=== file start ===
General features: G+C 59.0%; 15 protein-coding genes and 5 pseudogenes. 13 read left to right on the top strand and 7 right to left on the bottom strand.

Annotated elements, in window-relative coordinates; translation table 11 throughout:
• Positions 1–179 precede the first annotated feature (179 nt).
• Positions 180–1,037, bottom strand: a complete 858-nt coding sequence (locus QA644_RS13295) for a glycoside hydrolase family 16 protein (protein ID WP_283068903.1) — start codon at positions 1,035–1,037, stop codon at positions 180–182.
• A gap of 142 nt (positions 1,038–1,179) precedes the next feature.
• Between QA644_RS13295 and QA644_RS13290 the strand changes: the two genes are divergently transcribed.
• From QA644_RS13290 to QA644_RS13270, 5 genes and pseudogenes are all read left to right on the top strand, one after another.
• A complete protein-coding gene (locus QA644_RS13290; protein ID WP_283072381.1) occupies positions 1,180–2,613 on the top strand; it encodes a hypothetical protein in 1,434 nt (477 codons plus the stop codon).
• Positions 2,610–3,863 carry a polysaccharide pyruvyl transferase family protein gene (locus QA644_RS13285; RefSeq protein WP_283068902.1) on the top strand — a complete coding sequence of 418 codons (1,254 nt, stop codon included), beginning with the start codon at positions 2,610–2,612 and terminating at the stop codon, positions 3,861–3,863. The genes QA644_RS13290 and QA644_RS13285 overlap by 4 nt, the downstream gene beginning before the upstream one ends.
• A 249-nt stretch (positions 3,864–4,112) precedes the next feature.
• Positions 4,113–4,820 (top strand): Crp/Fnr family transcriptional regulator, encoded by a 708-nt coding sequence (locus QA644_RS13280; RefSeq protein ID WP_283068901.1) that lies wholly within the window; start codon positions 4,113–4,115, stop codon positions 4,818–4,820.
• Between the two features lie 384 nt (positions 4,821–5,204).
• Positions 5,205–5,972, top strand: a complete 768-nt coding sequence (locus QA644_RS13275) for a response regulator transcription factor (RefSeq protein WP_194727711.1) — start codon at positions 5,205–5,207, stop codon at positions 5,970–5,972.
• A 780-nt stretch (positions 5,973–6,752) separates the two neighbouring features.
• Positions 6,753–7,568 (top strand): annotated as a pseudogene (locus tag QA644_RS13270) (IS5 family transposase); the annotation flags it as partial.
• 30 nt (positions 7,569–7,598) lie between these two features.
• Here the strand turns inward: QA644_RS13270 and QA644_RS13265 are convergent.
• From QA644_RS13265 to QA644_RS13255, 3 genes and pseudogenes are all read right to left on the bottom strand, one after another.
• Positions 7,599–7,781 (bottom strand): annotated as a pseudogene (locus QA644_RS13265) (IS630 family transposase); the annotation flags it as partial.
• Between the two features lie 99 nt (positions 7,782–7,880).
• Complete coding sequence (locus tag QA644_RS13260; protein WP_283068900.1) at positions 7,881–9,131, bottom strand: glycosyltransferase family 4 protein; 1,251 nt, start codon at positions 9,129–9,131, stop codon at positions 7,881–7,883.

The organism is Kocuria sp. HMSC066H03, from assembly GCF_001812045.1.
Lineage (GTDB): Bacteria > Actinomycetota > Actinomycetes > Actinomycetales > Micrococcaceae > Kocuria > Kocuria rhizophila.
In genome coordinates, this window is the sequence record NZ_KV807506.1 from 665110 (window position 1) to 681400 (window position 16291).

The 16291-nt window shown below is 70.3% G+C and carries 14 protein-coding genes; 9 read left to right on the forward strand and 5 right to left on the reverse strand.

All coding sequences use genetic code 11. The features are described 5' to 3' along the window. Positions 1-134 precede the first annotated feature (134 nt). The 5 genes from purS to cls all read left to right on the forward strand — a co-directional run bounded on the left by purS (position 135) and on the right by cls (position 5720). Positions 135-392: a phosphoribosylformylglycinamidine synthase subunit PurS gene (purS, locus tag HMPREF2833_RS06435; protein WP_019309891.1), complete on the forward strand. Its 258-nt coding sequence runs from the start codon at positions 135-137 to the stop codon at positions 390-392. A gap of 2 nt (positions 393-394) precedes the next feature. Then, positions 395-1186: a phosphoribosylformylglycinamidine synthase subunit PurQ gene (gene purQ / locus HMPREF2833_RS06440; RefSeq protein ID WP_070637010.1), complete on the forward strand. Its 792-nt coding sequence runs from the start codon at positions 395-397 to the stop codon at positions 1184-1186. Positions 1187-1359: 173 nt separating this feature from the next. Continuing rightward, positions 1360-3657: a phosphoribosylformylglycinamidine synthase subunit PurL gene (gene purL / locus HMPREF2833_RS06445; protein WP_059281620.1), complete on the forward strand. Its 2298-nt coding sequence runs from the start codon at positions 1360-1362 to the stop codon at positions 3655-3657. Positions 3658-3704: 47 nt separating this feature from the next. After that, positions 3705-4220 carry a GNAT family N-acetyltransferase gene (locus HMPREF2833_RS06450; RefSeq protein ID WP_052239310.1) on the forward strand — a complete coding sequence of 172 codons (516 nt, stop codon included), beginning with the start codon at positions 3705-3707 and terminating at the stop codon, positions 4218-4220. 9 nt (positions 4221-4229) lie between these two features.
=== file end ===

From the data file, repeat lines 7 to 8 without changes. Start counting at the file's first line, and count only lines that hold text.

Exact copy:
• From QA644_RS13290 to QA644_RS13270, 5 genes and pseudogenes are all read left to right on the top strand, one after another.
• A complete protein-coding gene (locus QA644_RS13290; protein ID WP_283072381.1) occupies positions 1,180–2,613 on the top strand; it encodes a hypothetical protein in 1,434 nt (477 codons plus the stop codon).